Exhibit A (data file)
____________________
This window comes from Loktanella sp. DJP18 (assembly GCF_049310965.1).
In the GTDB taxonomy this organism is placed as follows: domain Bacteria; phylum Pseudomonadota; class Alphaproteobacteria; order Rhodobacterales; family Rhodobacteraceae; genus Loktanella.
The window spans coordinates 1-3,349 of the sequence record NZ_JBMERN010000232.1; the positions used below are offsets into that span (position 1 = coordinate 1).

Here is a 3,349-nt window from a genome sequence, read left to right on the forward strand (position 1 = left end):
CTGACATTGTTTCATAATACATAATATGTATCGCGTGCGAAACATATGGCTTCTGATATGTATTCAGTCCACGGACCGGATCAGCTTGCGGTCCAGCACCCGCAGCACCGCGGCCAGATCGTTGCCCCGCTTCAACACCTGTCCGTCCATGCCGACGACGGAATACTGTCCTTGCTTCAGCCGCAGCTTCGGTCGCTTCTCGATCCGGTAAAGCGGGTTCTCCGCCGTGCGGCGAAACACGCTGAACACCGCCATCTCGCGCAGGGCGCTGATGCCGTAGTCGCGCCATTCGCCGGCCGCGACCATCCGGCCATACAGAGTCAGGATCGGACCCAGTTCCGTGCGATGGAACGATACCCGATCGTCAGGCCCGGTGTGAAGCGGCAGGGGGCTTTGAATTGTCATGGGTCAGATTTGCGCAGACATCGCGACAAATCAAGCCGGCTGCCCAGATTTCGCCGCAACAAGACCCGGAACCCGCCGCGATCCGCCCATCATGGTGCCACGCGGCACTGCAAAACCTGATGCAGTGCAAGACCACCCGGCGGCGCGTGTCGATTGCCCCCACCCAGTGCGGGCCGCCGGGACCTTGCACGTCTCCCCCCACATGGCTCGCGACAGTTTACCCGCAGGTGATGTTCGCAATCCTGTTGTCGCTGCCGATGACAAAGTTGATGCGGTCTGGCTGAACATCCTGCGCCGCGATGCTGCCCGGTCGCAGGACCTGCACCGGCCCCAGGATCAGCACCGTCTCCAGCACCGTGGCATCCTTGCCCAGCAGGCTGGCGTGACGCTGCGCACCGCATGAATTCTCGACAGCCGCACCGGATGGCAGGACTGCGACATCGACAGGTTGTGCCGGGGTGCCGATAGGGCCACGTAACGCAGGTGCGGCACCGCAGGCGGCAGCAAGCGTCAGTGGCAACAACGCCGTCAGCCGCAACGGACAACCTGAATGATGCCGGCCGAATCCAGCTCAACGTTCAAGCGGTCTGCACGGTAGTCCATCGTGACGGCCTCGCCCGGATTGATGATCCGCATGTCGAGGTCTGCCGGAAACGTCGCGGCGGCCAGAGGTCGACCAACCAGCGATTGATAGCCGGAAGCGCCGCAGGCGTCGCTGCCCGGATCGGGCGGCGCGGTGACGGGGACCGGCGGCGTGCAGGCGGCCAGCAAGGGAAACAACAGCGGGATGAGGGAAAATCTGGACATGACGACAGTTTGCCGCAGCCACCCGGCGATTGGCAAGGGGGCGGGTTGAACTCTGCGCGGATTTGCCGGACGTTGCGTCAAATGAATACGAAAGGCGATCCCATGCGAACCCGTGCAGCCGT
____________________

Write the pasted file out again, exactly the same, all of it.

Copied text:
This window comes from Loktanella sp. DJP18 (assembly GCF_049310965.1).
In the GTDB taxonomy this organism is placed as follows: domain Bacteria; phylum Pseudomonadota; class Alphaproteobacteria; order Rhodobacterales; family Rhodobacteraceae; genus Loktanella.
The window spans coordinates 1-3,349 of the sequence record NZ_JBMERN010000232.1; the positions used below are offsets into that span (position 1 = coordinate 1).

Here is a 3,349-nt window from a genome sequence, read left to right on the forward strand (position 1 = left end):
CTGACATTGTTTCATAATACATAATATGTATCGCGTGCGAAACATATGGCTTCTGATATGTATTCAGTCCACGGACCGGATCAGCTTGCGGTCCAGCACCCGCAGCACCGCGGCCAGATCGTTGCCCCGCTTCAACACCTGTCCGTCCATGCCGACGACGGAATACTGTCCTTGCTTCAGCCGCAGCTTCGGTCGCTTCTCGATCCGGTAAAGCGGGTTCTCCGCCGTGCGGCGAAACACGCTGAACACCGCCATCTCGCGCAGGGCGCTGATGCCGTAGTCGCGCCATTCGCCGGCCGCGACCATCCGGCCATACAGAGTCAGGATCGGACCCAGTTCCGTGCGATGGAACGATACCCGATCGTCAGGCCCGGTGTGAAGCGGCAGGGGGCTTTGAATTGTCATGGGTCAGATTTGCGCAGACATCGCGACAAATCAAGCCGGCTGCCCAGATTTCGCCGCAACAAGACCCGGAACCCGCCGCGATCCGCCCATCATGGTGCCACGCGGCACTGCAAAACCTGATGCAGTGCAAGACCACCCGGCGGCGCGTGTCGATTGCCCCCACCCAGTGCGGGCCGCCGGGACCTTGCACGTCTCCCCCCACATGGCTCGCGACAGTTTACCCGCAGGTGATGTTCGCAATCCTGTTGTCGCTGCCGATGACAAAGTTGATGCGGTCTGGCTGAACATCCTGCGCCGCGATGCTGCCCGGTCGCAGGACCTGCACCGGCCCCAGGATCAGCACCGTCTCCAGCACCGTGGCATCCTTGCCCAGCAGGCTGGCGTGACGCTGCGCACCGCATGAATTCTCGACAGCCGCACCGGATGGCAGGACTGCGACATCGACAGGTTGTGCCGGGGTGCCGATAGGGCCACGTAACGCAGGTGCGGCACCGCAGGCGGCAGCAAGCGTCAGTGGCAACAACGCCGTCAGCCGCAACGGACAACCTGAATGATGCCGGCCGAATCCAGCTCAACGTTCAAGCGGTCTGCACGGTAGTCCATCGTGACGGCCTCGCCCGGATTGATGATCCGCATGTCGAGGTCTGCCGGAAACGTCGCGGCGGCCAGAGGTCGACCAACCAGCGATTGATAGCCGGAAGCGCCGCAGGCGTCGCTGCCCGGATCGGGCGGCGCGGTGACGGGGACCGGCGGCGTGCAGGCGGCCAGCAAGGGAAACAACAGCGGGATGAGGGAAAATCTGGACATGACGACAGTTTGCCGCAGCCACCCGGCGATTGGCAAGGGGGCGGGTTGAACTCTGCGCGGATTTGCCGGACGTTGCGTCAAATGAATACGAAAGGCGATCCCATGCGAACCCGTGCAGCCGT